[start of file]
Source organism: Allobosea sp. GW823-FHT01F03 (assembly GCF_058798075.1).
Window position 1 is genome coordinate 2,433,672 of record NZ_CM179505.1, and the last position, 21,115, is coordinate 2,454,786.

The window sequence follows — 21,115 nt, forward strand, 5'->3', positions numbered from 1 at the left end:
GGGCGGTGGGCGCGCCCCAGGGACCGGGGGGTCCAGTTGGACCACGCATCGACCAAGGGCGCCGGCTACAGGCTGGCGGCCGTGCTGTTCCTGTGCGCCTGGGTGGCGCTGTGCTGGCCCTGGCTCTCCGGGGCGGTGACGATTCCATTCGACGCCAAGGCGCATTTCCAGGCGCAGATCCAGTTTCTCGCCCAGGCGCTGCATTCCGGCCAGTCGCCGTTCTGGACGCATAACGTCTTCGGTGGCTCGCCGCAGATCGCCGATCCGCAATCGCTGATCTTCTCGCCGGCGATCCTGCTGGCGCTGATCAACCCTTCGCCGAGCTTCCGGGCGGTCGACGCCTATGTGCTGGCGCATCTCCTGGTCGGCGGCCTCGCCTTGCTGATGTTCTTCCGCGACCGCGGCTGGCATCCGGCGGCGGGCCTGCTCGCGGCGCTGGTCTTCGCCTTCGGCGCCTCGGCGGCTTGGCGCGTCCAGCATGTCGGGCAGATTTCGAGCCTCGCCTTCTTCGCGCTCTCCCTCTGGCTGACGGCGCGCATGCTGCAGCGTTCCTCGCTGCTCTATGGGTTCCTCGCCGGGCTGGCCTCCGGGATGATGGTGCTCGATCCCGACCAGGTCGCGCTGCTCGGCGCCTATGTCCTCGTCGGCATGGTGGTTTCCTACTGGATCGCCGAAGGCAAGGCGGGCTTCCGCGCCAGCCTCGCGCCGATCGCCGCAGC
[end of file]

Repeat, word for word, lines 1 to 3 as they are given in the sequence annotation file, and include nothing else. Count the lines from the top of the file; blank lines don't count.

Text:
Source organism: Allobosea sp. GW823-FHT01F03 (assembly GCF_058798075.1).
Window position 1 is genome coordinate 2,433,672 of record NZ_CM179505.1, and the last position, 21,115, is coordinate 2,454,786.

The window sequence follows — 21,115 nt, forward strand, 5'->3', positions numbered from 1 at the left end: